Vineeth Sreenivasan talks about working with the team of Thankam, the changes Biju Menon brought in and more
As soon as the trailer of Saheed Arafath’s Thankam was released, fans took to their social media pages to praise Vineeth Sreenivasan’s acting. This was also because the movie’s trailer dropped online, when the actor’s Mukundan Unni Associates, which had him essay a totally different role than the ones he has played so far, released on Disney+ Hotstar.
Vineeth, in an exclusive interview with OTTplay, tells us that working on both the movies were different – in terms of prep that went into his characters or how he has played them on screen. As Thankam, scripted by Kumbalangi Nights and Maheshinte Prathikaram writer Syam Pushkaran is set to hit theatres on January 26, the actor reveals more about the team’s ‘method’ of working and more.
As an actor, how much of a learning experience was it for you to work with Syam Pushkaran and team in Thankam?
More than an actor, what I was keenly observing was their working style. Dileesh (Pothan) ettan was on the sets for only a few days, but they all follow the same school of ‘method’. This is Thankam director Arafath’s second film but because they have all worked together, they follow the same pattern – be it shooting in order or spending time to repeatedly brief the actors so they have clarity on the emotions they have to portray. They wouldn’t hurry anything. All these are what I found interesting.
It's easy for actors to work with them because you don’t have any strain. You don’t need a lot of preparation because they feed you the details.
Is the script solely in Syam’s mind? Because you had earlier said that you didn’t get a bound script.
There is a bound script. Before the shoot, the director told me about the method they work in. ‘We will narrate the entire script to the actor beforehand and when the artiste comes to the sets, Syam and Arafath would keep briefing us on the scene’s content for them to portray on screen,’ they said, adding that’s how they work. They gave me the option of going with that or asked me if I wanted the bound script.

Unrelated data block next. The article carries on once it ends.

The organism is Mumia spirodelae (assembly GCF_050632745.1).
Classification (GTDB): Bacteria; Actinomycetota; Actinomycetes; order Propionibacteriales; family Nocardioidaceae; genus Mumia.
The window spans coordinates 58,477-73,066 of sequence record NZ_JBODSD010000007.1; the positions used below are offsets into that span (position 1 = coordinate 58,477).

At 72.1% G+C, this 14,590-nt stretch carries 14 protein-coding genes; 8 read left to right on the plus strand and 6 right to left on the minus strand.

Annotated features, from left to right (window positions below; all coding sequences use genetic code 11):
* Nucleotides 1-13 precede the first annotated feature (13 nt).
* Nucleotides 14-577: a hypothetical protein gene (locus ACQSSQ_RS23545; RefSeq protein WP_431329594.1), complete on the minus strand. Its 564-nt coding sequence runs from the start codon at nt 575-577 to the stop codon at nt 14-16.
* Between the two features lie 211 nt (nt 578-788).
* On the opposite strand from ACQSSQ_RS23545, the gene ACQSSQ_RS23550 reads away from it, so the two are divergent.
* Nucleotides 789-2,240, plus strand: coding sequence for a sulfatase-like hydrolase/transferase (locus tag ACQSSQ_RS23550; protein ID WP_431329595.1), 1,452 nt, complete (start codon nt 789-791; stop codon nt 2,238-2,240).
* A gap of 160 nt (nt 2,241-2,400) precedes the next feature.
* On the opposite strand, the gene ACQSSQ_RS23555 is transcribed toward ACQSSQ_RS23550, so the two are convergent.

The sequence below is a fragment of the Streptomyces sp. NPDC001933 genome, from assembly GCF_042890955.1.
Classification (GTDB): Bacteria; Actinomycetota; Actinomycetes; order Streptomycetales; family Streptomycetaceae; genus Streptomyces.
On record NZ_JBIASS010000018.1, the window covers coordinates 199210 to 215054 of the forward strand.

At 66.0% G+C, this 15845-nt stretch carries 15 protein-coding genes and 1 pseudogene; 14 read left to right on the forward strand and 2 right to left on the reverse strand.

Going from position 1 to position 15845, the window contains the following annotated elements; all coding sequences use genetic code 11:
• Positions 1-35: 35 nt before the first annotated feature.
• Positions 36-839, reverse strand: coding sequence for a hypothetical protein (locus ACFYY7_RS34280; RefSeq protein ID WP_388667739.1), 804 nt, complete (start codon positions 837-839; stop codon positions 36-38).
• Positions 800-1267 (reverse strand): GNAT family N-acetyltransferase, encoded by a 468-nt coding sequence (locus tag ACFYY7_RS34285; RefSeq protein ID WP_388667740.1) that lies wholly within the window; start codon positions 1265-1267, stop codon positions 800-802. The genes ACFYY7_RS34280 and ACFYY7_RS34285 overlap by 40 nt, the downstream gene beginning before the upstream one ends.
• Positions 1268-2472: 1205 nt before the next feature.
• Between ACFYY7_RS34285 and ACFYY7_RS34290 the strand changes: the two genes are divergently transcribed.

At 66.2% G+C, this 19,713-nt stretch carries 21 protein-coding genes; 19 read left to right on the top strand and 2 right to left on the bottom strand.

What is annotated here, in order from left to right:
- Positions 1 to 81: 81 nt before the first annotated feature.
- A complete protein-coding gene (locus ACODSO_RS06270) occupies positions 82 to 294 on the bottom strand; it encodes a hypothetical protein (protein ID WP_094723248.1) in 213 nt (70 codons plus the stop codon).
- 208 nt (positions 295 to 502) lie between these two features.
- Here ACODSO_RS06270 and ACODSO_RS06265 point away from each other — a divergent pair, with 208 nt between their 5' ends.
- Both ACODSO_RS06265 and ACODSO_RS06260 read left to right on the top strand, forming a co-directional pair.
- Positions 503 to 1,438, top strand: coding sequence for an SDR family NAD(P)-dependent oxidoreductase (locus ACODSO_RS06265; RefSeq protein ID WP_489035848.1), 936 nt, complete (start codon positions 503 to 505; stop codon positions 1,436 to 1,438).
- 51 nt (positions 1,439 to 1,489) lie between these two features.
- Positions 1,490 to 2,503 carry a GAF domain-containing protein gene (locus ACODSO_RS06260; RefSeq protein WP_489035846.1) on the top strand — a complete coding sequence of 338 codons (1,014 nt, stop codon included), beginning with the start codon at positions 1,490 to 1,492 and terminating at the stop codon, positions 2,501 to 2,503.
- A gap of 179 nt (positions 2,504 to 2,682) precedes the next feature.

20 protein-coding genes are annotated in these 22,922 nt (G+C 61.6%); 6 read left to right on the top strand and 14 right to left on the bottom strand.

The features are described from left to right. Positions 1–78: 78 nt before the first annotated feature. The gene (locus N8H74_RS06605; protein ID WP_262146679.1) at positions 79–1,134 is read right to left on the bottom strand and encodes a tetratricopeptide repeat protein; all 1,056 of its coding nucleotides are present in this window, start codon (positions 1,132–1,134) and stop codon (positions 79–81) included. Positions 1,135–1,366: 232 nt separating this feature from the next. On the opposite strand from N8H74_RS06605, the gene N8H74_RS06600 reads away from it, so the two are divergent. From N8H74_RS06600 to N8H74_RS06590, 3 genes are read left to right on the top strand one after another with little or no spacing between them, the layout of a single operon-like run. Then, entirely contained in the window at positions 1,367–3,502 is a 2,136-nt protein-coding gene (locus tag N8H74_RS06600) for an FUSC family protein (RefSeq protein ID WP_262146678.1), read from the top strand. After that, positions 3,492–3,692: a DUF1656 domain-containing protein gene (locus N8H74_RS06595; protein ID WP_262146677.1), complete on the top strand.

As I had usually worked with the entire script in hand, I wanted to know the challenges of working without it and so took up the former option. But I didn’t have any strain because of that. The team had the bound script, with dialogues. We didn’t have it with us, that’s all.
Syam had said they first approached you for the character and because you were busy, they took it to Fahadh Faasil. And the delay to shoot due to the pandemic, the role found its way back to you again. Did you ever ask them why they thought you were apt for the character?
I haven’t asked them that, but while doing the film, I felt they needed someone unassuming, a common man; someone who'd see your daily life. Not somebody who stands out.
Syam’s characters are all layered, even if it is a layman. In that sense, how different is your character in Thankam from the ones you have played earlier?
I don’t know. See, in this film, more than us performing, it was about them making us perform. When I was doing Mukundan Unni Associates, I had to do proper preparation, learning the dialogues by rote and controlling my body language. But when I was doing Thankam, I didn’t have to think about anything apart from what they asked us to do because they guided all of us so much. There was no strain whatsoever. Now, if you ask what I did… I only stuck to their instructions.
What is Thankam about?
There are a lot of workers involved in the gold sector including the goldsmiths, the artisans who make the jewellery and others. Their profit comes from the percentage difference of gold and copper. The movie revolves around a bunch of goldsmiths from Thrissur.
How was it working with Biju Menon in the movie?
I had worked with him in Kunjiramayanam but that was for just three days. In Thankam, we had a lot of combination scenes. We spent about 35 days on the sets together. As I said earlier, in this film, it never felt like working. When both of us were conversing, Syam or Arafath would brief us about the next scene and then after that, we would go ahead and do that.
One thing I observed in Biju ettan was that because he’s from Thrissur and the character is also based there, he would seamlessly mix that slang in his dialogues. In certain places, it came out really well. It was great to see him add that natural slang to the lines that Syam would tell him.